Osseo School Board Approves Resolution Supporting People of Color
Any significant change requires action, and outside the headquarters of the Osseo Area Schools Tuesday night, a group gathered to send a message to the school board to address racial disparities in District 279.
“I don’t understand why in the year of 2020, we’re still fighting systemic and institutionalized racism,” said Miamon Queeglay, a district parent.
“As a teacher, we need to make sure that all students have the same opportunities,” said Renee Sagmoe, a substitute teacher in District 279. “We need to close that opportunity gap.”
Queeglay and Sagmoe are part of a group called Anti-Racists for a Better District 279. The group held a really just before the start of Tuesday’s school board meeting.
“We all are in this body of education, and it takes every part to work together, and if half of the house is divided, the house is going to fall,” said Demetria Poe, a kindergarten teacher at Birch Grove Elementary.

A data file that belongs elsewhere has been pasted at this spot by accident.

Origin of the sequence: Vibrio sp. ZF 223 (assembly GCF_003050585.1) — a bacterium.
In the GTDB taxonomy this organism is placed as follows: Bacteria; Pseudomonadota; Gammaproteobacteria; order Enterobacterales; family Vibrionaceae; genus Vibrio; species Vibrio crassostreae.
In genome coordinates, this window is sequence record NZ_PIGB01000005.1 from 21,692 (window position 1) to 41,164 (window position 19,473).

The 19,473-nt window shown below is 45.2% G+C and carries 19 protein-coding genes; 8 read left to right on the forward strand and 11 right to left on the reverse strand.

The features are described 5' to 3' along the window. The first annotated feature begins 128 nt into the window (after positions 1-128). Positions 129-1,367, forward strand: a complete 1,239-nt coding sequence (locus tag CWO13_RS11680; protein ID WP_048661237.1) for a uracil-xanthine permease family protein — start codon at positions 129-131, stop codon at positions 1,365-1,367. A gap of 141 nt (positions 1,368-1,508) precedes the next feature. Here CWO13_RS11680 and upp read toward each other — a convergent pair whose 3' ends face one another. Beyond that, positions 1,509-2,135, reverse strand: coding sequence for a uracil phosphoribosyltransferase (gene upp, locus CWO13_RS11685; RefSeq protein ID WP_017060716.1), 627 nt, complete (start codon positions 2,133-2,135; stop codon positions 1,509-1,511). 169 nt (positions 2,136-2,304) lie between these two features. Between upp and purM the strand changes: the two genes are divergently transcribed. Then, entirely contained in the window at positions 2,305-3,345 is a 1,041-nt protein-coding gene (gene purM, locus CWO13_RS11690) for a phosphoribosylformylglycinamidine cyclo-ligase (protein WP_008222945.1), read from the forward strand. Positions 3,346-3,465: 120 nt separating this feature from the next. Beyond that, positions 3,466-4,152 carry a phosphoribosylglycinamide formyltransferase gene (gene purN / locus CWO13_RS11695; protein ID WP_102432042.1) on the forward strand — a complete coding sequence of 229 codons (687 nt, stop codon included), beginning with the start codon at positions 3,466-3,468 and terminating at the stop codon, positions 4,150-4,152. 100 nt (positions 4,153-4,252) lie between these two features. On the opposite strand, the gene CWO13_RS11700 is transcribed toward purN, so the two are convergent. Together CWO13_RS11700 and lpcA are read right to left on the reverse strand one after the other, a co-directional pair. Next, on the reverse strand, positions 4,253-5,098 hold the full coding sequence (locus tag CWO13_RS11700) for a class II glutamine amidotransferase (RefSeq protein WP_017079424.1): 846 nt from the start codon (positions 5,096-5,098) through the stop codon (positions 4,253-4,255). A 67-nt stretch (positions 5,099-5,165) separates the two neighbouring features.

Poe was one of several dozen who came out Tuesday night to encourage the school board to approve a resolution that not only honors the life of George Floyd, but lays out a series of 15 proposals aimed at supporting students and staff members of color in the district.
“I feel as though all the proposals are pushing, asking, demanding and expecting action,” Poe said.
‘Do what’s best for our students’
During Tuesday’s school board meeting, which they held virtually due to the COVID-19 pandemic, the board members discussed whether to adopt that resolution.
“I know we have an opportunity as an Osseo School District to be leaders, to address racial disparities head-on in our district,” said Kelsey Dawson Walton, a school board member who helped write the resolution.
The discussion on the proposals lasted nearly 30 minutes.
“I’m asking that we all agree to do what’s best for our students — to do what’s best for our Black students, our indigenous students, our students of color, and our white students,” said Jackie Mosqueda-Jones, another school board member.
While the board agreed with many of the ideas that were laid out, the board chair had concerns about the implementation of the proposals.
“I still firmly believe that we need to do this in a manner that not only provides the ideas, but also provides for the funding and the other resources to properly implement them,” said Board Chair Mike Ostaffe.
Ultimately, the school board voted 3-1 to approve the resolution. The next step is to figure out how to put the proposals into practice.